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At their very heart, airports exist to efficiently and securely process passengers and goods. But they’re also integral to the business models of a number of partner entities. These range from airlines to baggage handlers and other third-party service providers.
Despite this common purpose, no single airport is the same and many have different needs and priorities when it comes to digital transformation. For example, while for some the allure of digital may be in providing new ‘point’ solutions to address short term operational issues, for others the ambition may be to transition to a fundamentally different business or operating model. There is also a more subtle point to make, in recognizing the role that digital has to play in reinforcing airport brands.
Airports have different levels of digital maturity
The majority of the airports interviewed for the report, Airport digital transformation: From operational performance to strategic opportunity, considered themselves to be transitioning away from the ‘new normal’ of self-service and process efficiency (Airport 2.0) toward the use of digital to optimize flow monitoring and passenger processing (Airport 3.0). I However there are some important differences between the airports that are on this journey, including differences in relative technological understanding, ability to act on resulting insights, and the overall cohesiveness and focus of the airport’s digital strategy. For example, some airports may be accustomed to extracting the insights from passenger flow monitoring so that they can be used to proactively manage the passenger experience. However, for others, the focus may still be on developing the fundamental monitoring capabilities (perhaps under a pilot) or developing a sufficient understanding of related technologies.
No single airport is the same
The different maturity levels in the digital airport landscape is reflected in the priority that airports attribute to the potential benefits of digital technology. It’s clear that operational efficiency, revenue generation, cost efficiency and a better passenger experience are common priorities for all airports to invest in. However, the weight attributed to each dimension varies depending on airport size, geographical location, ownership structure, regulations and commercial mindset. Airports towards 4.0 recognize the role that digital has to play in reinforcing airport brands. For example, the value that digital solutions bring to reduce airline set up costs, as part of an overall airport offering that is geared toward value for money, rather than strict cost optimization.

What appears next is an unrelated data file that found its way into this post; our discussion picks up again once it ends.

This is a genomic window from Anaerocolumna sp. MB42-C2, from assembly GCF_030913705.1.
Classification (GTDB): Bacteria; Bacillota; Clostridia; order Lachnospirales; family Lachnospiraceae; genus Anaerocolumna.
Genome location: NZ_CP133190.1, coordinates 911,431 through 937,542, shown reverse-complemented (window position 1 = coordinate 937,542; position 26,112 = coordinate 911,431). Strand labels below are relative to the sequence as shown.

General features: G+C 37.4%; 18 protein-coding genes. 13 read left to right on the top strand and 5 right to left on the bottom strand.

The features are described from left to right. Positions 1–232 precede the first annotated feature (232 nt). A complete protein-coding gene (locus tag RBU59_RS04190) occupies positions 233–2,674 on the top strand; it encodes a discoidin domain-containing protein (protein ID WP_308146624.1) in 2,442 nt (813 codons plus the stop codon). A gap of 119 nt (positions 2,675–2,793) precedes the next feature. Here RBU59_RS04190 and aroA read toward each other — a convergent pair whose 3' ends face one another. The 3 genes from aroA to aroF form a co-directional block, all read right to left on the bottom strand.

There’s risk in doing nothing for airports
It’s worth noting that, in addition to the achievement of positive benefits, airports’ digital investment decisions are also driven by the need to proactively mitigate the costs of non-adoption. Research conducted into the relative priority attributed to a range of so-called digital technology risks indicates that the risks of ‘doing nothing’ are widely acknowledged. Especially where airports see themselves in direct competition with other airports, they appear to be strongly motivated to use digital as a lever of long-term competitive advantage.
Often, these risks are not exclusive to airports, but also affect their airline customers. In some cases this can result in the establishment of airport-airline partnerships, notably between national flag carriers with dominant home hub positions, to advance a mutually beneficial digital transformation strategy.
Want to learn more about airport digital transformation? Download the report, Airport digital transformation: From operational performance to strategic opportunity.